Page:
NASA’s Orion Spacecraft Targets Manned Mission to An Asteroid

Article-1368732-0B46E62D00000578-513_634x587 NASA has ambitions of using the Orion spacecraft, which was initially meant to return humans to the moon until President Barack Obama axed the project, to land an astronaut on an asteroid by 2019. Officials are touting Orion as America's next generation spacecraft that could first explore the far side of the moon then land humans on asteroids and eventually take them to one of the moons of Mars, where they could control robotic instruments on the surface.

But, for now, it has a much more limited role of supporting missions at the International Space Station, just above the Earth's orbit. Designers Lockheed Martin have built a huge test area at its Waterton Canyon site south of Denver, where full-size mock-ups of both the station and Orion can practice manoeuvres.


The test version of the pod, though bare of the ceramic covering on the outside, is complete inside. Orion was originally part of President George W. Bush's $100 billion moon mission, called Constellation. But President Obama cancelled Constellation last year, saying the space programme would instead focus on more advanced rocket technology.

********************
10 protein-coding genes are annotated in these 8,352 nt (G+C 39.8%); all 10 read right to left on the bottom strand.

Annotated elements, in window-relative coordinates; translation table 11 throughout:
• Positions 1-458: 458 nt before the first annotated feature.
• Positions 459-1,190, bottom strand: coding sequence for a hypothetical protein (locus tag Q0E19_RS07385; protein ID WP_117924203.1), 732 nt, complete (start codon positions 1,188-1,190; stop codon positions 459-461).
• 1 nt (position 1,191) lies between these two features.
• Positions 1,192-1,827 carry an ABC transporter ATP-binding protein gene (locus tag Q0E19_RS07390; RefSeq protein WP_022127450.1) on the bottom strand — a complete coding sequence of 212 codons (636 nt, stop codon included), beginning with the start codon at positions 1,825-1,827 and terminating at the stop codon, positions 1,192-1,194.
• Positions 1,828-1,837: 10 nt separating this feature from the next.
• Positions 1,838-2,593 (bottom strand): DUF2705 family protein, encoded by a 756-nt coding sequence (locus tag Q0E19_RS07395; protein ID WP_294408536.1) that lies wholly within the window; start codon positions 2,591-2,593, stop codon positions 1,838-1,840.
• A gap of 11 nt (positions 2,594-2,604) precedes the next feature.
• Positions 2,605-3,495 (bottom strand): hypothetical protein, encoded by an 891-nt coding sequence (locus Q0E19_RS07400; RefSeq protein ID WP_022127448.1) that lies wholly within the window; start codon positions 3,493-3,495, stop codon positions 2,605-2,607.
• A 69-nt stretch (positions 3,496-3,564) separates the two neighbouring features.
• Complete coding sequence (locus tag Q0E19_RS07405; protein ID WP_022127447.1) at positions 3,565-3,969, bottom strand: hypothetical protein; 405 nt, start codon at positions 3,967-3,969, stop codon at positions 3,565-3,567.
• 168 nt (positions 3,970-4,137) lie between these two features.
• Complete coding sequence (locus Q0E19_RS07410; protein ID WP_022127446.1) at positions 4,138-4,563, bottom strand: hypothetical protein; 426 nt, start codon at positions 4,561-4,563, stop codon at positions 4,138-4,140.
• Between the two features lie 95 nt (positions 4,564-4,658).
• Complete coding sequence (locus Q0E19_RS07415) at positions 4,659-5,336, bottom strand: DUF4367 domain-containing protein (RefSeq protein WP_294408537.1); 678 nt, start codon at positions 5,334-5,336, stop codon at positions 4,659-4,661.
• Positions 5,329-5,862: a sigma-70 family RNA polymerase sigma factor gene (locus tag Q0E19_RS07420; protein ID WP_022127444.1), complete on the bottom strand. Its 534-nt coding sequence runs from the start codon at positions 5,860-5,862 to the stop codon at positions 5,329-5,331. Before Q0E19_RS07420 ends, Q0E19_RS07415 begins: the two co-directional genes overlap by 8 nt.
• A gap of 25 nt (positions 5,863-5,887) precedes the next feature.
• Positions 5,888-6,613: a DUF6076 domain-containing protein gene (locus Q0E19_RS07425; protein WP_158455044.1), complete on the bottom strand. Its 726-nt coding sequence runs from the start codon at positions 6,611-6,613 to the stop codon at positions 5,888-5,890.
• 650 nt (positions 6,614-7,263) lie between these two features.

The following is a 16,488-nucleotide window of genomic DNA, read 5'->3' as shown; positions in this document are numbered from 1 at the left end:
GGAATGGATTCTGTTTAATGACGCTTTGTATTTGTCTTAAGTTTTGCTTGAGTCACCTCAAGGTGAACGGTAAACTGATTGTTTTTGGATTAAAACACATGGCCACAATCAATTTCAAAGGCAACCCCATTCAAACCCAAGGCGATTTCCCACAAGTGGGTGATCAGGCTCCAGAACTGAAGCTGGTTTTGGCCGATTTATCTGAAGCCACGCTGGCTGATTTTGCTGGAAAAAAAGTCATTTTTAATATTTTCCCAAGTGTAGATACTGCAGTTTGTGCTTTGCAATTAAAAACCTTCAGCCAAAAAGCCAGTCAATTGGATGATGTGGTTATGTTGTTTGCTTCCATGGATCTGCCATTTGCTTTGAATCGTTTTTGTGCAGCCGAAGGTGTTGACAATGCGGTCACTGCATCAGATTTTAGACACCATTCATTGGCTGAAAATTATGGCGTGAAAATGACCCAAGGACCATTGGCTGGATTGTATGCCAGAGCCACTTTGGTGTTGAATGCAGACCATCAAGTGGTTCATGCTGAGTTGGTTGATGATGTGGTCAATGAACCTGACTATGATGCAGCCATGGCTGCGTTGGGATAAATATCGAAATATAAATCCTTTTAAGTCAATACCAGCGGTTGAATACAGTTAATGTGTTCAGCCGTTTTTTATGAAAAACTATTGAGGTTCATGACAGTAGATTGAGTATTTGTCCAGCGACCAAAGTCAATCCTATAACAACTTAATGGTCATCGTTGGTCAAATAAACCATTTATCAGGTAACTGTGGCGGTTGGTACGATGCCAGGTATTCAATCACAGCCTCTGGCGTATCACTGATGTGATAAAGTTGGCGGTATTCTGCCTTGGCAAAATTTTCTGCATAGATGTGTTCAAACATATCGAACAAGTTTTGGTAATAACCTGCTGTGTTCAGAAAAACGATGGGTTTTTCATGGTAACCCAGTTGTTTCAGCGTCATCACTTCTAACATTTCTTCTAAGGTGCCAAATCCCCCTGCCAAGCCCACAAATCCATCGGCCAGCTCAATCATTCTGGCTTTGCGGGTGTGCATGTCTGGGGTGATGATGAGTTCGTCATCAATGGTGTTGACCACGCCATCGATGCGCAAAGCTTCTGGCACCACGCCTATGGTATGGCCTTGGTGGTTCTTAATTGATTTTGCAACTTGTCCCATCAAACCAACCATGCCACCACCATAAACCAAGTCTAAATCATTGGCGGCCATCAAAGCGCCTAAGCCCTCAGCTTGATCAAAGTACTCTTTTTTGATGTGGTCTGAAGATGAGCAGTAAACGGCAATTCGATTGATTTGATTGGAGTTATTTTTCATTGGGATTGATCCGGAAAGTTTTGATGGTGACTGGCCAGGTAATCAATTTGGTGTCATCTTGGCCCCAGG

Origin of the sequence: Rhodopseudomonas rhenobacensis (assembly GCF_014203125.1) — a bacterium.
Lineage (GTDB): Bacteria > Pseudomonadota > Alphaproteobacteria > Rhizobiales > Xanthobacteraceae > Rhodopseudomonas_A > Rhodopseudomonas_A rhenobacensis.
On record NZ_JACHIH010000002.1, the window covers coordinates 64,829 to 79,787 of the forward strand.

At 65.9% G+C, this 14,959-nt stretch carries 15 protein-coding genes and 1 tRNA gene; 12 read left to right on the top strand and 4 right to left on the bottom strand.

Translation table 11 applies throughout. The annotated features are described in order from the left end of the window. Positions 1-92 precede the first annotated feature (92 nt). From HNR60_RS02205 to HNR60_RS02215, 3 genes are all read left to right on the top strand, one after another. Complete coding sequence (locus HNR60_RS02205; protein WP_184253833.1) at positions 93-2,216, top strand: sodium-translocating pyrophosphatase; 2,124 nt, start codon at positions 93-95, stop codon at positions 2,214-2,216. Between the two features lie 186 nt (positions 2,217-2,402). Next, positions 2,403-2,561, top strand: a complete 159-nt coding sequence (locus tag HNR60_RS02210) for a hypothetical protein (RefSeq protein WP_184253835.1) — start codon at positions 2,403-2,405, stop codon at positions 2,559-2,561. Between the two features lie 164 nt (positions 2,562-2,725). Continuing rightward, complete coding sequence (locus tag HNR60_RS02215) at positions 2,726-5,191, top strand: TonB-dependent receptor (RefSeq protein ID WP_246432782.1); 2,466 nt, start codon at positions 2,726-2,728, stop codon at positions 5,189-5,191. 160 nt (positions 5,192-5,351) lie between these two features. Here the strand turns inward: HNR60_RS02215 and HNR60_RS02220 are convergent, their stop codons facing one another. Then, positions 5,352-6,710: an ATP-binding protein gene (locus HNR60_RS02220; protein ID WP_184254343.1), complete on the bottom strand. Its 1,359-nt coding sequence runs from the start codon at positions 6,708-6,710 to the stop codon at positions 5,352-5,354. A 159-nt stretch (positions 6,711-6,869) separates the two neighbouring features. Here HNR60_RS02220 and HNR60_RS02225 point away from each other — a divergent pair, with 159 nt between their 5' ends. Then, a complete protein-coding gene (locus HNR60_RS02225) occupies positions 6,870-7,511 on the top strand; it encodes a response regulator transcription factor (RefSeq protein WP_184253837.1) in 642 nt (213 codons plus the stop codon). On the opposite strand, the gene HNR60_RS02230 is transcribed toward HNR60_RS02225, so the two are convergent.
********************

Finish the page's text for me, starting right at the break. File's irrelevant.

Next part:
President Obama revived the Orion portion of the project two months later, with administration officials saying it would be the space station's escape vehicle. NASA is now considering at least two roles for future manned spacecraft, including servicing the space station in low Earth orbit and going on longer, more distant missions.

‘Orion is going to evolve from what it was under the previous Constellation program into what it needs to become as part of the multipurpose crew vehicle,’ NASA spokesman Bob Jacobs said.

Orion includes a module for crew and cargo, a service module for propulsion, electrical power and other requirements, and a launch-abort system to carry the capsule to safety if the booster rocket fails. NASA successfully tested the launch-abort system two weeks ago at White Sands Missile Range, New Mexico.  Lockheed Martin, Nasa's prime contractor for the Orion project, said it built the $35 million, 41,000-square-foot test facility, called the Space Operations Simulation Center, at company expense.

The first Orion capsule is being assembled in another building at Lockheed Martin's Waterton Canyon site. It will be used for ground testing and could possibly be launched into a suborbital test flight, said James Bray, Lockheed's crew and service module director.

The Orion craft will be used as a docking vehicle and escape pod. Bray said the test results will be used in the engineering of the first Orion capsule to fly in space. Work on that capsule is expected to start in August.

The first orbital space flight of an Orion capsule is expected in 2013, said John Karas, vice president and general manager for human space flight for Lockheed Martin Space Systems Co.

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